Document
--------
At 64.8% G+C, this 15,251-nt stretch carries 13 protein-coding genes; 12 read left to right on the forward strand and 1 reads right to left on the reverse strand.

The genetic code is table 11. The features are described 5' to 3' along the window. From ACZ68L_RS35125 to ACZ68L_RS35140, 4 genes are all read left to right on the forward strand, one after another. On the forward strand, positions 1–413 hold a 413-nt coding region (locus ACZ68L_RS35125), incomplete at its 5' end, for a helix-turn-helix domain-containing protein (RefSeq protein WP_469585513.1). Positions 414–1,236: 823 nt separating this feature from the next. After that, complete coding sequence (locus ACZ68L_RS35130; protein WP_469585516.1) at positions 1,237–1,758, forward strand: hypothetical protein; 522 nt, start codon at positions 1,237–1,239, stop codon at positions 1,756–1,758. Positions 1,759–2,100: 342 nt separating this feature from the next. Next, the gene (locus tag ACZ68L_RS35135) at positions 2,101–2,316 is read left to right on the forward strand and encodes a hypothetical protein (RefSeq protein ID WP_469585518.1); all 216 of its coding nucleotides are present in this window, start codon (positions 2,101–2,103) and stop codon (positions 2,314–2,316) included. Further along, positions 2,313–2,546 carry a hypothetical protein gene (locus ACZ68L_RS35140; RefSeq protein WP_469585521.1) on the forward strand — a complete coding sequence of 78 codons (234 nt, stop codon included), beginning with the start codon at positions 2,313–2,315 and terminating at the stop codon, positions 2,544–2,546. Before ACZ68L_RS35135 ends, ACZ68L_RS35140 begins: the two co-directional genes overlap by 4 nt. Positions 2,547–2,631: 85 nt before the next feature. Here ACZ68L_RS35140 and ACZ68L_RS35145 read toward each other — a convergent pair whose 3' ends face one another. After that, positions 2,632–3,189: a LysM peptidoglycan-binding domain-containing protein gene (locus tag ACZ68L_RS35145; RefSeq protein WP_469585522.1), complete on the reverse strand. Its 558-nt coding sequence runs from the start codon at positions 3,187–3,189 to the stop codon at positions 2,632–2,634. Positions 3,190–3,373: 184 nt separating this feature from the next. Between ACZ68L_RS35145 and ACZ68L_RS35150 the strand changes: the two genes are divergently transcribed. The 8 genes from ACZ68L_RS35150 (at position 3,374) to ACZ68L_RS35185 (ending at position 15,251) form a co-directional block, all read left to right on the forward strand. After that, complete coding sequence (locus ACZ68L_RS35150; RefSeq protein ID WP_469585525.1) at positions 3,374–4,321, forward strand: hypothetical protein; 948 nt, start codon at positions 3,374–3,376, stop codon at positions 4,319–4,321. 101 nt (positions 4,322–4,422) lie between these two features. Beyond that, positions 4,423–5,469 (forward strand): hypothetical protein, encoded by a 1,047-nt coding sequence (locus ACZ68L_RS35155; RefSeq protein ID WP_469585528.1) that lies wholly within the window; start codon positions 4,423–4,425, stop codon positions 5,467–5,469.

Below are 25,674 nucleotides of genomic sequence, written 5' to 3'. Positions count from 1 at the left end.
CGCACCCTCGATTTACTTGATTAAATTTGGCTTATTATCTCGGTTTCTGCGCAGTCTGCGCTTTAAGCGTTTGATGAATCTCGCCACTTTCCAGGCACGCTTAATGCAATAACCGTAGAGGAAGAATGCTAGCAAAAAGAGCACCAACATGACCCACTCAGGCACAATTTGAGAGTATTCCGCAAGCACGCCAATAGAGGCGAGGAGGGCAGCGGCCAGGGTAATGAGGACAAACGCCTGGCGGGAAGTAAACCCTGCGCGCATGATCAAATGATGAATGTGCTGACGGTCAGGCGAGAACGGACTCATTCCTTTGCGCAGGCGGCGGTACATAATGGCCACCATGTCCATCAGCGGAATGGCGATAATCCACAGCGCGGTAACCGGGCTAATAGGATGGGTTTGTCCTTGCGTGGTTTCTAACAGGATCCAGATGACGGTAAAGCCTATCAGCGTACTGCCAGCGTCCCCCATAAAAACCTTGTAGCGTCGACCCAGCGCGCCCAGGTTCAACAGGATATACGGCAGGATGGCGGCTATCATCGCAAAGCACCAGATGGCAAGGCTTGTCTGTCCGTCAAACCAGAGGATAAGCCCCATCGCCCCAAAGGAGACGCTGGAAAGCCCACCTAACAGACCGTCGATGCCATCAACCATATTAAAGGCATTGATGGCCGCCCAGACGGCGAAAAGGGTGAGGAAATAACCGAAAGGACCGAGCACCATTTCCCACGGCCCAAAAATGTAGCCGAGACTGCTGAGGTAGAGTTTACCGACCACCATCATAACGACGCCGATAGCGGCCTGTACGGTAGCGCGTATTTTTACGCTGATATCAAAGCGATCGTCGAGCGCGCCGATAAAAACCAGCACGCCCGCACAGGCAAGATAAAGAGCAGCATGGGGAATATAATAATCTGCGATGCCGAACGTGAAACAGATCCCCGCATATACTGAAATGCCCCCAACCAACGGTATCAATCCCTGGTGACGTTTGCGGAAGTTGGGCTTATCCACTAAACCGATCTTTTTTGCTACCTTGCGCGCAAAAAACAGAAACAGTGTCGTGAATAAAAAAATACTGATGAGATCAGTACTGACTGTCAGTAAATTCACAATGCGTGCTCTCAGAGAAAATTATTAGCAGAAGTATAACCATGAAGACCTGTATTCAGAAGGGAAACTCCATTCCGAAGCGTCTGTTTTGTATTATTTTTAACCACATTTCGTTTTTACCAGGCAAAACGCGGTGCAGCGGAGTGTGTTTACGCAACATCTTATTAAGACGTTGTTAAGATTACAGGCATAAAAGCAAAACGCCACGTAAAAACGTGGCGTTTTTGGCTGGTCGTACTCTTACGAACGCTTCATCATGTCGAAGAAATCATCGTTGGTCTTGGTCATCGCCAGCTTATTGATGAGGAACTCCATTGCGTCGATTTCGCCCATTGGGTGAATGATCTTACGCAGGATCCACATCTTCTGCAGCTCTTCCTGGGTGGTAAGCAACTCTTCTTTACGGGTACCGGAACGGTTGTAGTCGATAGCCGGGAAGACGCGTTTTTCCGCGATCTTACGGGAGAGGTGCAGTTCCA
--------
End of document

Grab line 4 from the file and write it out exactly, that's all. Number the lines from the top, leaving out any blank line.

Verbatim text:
CGCACCCTCGATTTACTTGATTAAATTTGGCTTATTATCTCGGTTTCTGCGCAGTCTGCGCTTTAAGCGTTTGATGAATCTCGCCACTTTCCAGGCACGCTTAATGCAATAACCGTAGAGGAAGAATGCTAGCAAAAAGAGCACCAACATGACCCACTCAGGCACAATTTGAGAGTATTCCGCAAGCACGCCAATAGAGGCGAGGAGGGCAGCGGCCAGGGTAATGAGGACAAACGCCTGGCGGGAAGTAAACCCTGCGCGCATGATCAAATGATGAATGTGCTGACGGTCAGGCGAGAACGGACTCATTCCTTTGCGCAGGCGGCGGTACATAATGGCCACCATGTCCATCAGCGGAATGGCGATAATCCACAGCGCGGTAACCGGGCTAATAGGATGGGTTTGTCCTTGCGTGGTTTCTAACAGGATCCAGATGACGGTAAAGCCTATCAGCGTACTGCCAGCGTCCCCCATAAAAACCTTGTAGCGTCGACCCAGCGCGCCCAGGTTCAACAGGATATACGGCAGGATGGCGGCTATCATCGCAAAGCACCAGATGGCAAGGCTTGTCTGTCCGTCAAACCAGAGGATAAGCCCCATCGCCCCAAAGGAGACGCTGGAAAGCCCACCTAACAGACCGTCGATGCCATCAACCATATTAAAGGCATTGATGGCCGCCCAGACGGCGAAAAGGGTGAGGAAATAACCGAAAGGACCGAGCACCATTTCCCACGGCCCAAAAATGTAGCCGAGACTGCTGAGGTAGAGTTTACCGACCACCATCATAACGACGCCGATAGCGGCCTGTACGGTAGCGCGTATTTTTACGCTGATATCAAAGCGATCGTCGAGCGCGCCGATAAAAACCAGCACGCCCGCACAGGCAAGATAAAGAGCAGCATGGGGAATATAATAATCTGCGATGCCGAACGTGAAACAGATCCCCGCATATACTGAAATGCCCCCAACCAACGGTATCAATCCCTGGTGACGTTTGCGGAAGTTGGGCTTATCCACTAAACCGATCTTTTTTGCTACCTTGCGCGCAAAAAACAGAAACAGTGTCGTGAATAAAAAAATACTGATGAGATCAGTACTGACTGTCAGTAAATTCACAATGCGTGCTCTCAGAGAAAATTATTAGCAGAAGTATAACCATGAAGACCTGTATTCAGAAGGGAAACTCCATTCCGAAGCGTCTGTTTTGTATTATTTTTAACCACATTTCGTTTTTACCAGGCAAAACGCGGTGCAGCGGAGTGTGTTTACGCAACATCTTATTAAGACGTTGTTAAGATTACAGGCATAAAAGCAAAACGCCACGTAAAAACGTGGCGTTTTTGGCTGGTCGTACTCTTACGAACGCTTCATCATGTCGAAGAAATCATCGTTGGTCTTGGTCATCGCCAGCTTATTGATGAGGAACTCCATTGCGTCGATTTCGCCCATTGGGTGAATGATCTTACGCAGGATCCACATCTTCTGCAGCTCTTCCTGGGTGGTAAGCAACTCTTCTTTACGGGTACCGGAACGGTTGTAGTCGATAGCCGGGAAGACGCGTTTTTCCGCGATCTTACGGGAGAGGTGCAGTTCCA